The winner of the first European Astronomy Journalism Prize, designed to help inspire the next generation of researchers, has been announced today (5 September 2012) at a reception in the House of Commons. Katia Moskvitch from the BBC was announced as the winner and awarded a trip to Chile, by a panel of judges representing the European Southern Observatory (ESO) and the Science and Technology Facilities Council (STFC) who ran the competition, together with the Royal Astronomical Society and the Association of British Science Writers. The aim of the prize was to increase media coverage of astronomy, a means to promoting the wonders of astronomy -- a subject regularly cited as a key reason for students opting to take up careers in science. The judges chose Katia as the winner, for her remarkable series on ESO's Very Large Telescope located in Paranal Observatory, Chile .
Katia's prize was announced at a reception primarily held to celebrate the UK's involvement in the Large Hadron Collider after the discovery of a particle consistent with the Higgs Boson last month (http://www.stfc.ac.uk/About+STFC/39278.aspx). The UK plays a lead role in both particle physics and astronomy and is ranked number one in the world for astronomy*.
Katia said: "As a technology journalist at the BBC, I don't get to write about astronomy very often. That's why I really loved my time in Chile, reporting about the telescopes in ESO's observatories, and learning a lot of new things about space and technology. After I had written my features, I received really good feedback from readers, and a colleague urged me to enter this competition. I was quite surprised but very happy when I found out I won!"
A special prize for excellence also went to Robin McKie from the Observer newspaper for his work on British involvement in the search for gravitational waves. . The judges highly commended Maggie McKee from Boston, Massachusetts, for an article in New Scientist on European involvement in the study of the Transit of Venus. .
Minister for Universities and Science David Willetts said: "Media coverage is an important way of conveying the wonder of science to the public and making complex research easier to understand. It's great to see such high quality, engaging journalism being recognized today. I have no doubt it will have played some part in encouraging the next generation to take up astronomy, helping to maintain the UK's leading position in this field."
Katia Moskvitch will be ESO's guest at the inauguration of the Atacama Large Millimeter/submillimeter Array (ALMA) in the Chilean Atacama desert next March 2013.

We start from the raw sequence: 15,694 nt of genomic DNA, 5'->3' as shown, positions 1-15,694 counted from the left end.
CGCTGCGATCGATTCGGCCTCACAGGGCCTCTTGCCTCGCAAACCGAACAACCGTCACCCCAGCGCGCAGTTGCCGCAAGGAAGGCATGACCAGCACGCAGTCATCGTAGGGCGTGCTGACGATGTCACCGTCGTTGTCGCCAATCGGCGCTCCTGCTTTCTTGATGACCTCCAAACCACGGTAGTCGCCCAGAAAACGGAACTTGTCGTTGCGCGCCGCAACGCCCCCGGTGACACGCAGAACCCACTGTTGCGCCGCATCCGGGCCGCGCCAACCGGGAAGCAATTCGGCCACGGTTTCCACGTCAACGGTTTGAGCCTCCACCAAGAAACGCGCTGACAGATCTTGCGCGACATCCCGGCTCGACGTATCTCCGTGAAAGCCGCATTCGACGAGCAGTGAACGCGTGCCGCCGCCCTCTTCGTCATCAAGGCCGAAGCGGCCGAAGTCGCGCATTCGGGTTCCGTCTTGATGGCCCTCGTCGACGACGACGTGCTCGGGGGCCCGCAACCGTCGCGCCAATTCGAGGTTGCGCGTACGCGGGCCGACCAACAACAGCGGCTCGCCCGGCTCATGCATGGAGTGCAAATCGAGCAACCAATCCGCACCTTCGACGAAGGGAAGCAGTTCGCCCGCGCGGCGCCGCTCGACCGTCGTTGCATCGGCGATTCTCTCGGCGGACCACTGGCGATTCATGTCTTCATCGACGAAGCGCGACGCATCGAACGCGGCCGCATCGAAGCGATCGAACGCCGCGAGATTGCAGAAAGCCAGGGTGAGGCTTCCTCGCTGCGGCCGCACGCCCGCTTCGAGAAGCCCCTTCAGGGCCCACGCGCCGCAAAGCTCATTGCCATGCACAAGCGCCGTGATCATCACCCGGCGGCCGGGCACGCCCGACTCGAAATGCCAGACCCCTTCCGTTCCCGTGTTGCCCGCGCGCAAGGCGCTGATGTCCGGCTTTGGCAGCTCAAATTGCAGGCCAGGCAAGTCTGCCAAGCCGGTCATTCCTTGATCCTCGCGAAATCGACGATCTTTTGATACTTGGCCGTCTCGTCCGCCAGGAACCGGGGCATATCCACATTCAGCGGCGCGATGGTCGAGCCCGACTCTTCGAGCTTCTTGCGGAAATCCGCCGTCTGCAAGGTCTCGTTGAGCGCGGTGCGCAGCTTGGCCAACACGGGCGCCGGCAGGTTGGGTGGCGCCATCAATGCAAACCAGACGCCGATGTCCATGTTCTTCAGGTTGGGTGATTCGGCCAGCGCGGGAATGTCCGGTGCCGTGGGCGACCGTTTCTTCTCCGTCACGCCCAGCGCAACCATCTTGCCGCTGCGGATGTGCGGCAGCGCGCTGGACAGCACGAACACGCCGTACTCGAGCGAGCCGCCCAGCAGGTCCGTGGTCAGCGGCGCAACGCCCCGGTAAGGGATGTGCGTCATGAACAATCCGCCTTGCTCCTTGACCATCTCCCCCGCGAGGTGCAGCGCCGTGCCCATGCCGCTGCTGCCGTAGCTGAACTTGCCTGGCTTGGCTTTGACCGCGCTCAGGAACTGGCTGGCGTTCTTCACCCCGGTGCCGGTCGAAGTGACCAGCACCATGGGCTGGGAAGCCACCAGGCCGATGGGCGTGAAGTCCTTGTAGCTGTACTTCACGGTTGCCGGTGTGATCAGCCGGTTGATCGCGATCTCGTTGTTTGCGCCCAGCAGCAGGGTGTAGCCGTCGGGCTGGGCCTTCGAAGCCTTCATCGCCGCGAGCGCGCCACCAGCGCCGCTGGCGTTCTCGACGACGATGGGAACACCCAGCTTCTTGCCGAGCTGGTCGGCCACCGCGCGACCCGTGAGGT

Robin McKie will take up his prize of a visit to the Very Large Telescope later this year and Maggie McKee's prize is a trip to the UK from the US where she is based -- visiting some of the UK's leading science facilities including STFC's Rutherford Appleton Laboratory and the University of Manchester's Jodrell Bank Discovery Center.
Professor John Womersley, STFC Chief Executive said: "The media are vital partners in spreading the inspirational message of astronomy -- and of other science fields -- and it's in all our interests to work together with the media to encourage more, and higher quality, coverage. The quality of the journalism being acknowledged here today is exceptional -- we need more like this, to help inspire the next generation of much needed future scientists".
Lars Lindberg Christensen, Head of the Education and Public Outreach Department at ESO said: "We would like to congratulate all participants and especially the winners for their outstanding work of promoting European astronomy. We hope such recognition will stimulate more coverage of Europe's leading contributions to the field of astronomy and bring these results closer to the public."
Due to the success of the competition it will run again next year. Details will be announced on the STFC and ESO websites in due course:
Notes to Editors
The prizes were given for the following pieces of work:
 The award-winning article by Katia Moskvitch is entitled "Red-hot Chile peepers: How to make a very large telescope" (http://www.bbc.co.uk/news/technology-17445688), which was published online in the technology news section of the BBC website.
 The first runner-up prize was awarded to the article "Hunting ripples in the fabric of space" (http://www.guardian.co.uk/science/2012/apr/15/gravitational-waves-search-breakthrough) by Robin McKie that was published in the Discover Physics section of The Observer, the printed edition.
 The second runner-up prize was granted to the article "Transit Fans" (http://www.newscientist.com/info/in216?full=true) by Maggie McKee, which was published in the printed version of the weekly magazine New Scientist, as well as on NewScientist.com.
The UK in astronomy and physics:
*The UK plays a lead role in both particle physics and astronomy and is ranked number one in the world for astronomy, as measured by the number of citations of research papers across the G8 in scientific journals in 2010.
Interest in physics and astronomy continues to grow. Applications for physics courses at university in 2010/11 were up by more than 17% on the previous year and in astronomy, by 40%. http://www.stfc.ac.uk/resources/pdf/STFCImpactReport2011.pdf
An image of the Very Large Telescope and Paranal can be found on ESO's website:
Images of the reception will be made available on the home page of STFC's website (http://www.stfc.ac.uk) as soon as possible after the reception.
Press Office, STFC Rutherford Appleton Laboratory
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Education and Public Outreach ESO
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Dr. Robert Massey
Royal Astronomical Society
+44 (0)794 124 8035
Association of British Science Writers
+44 (0)771 939 0958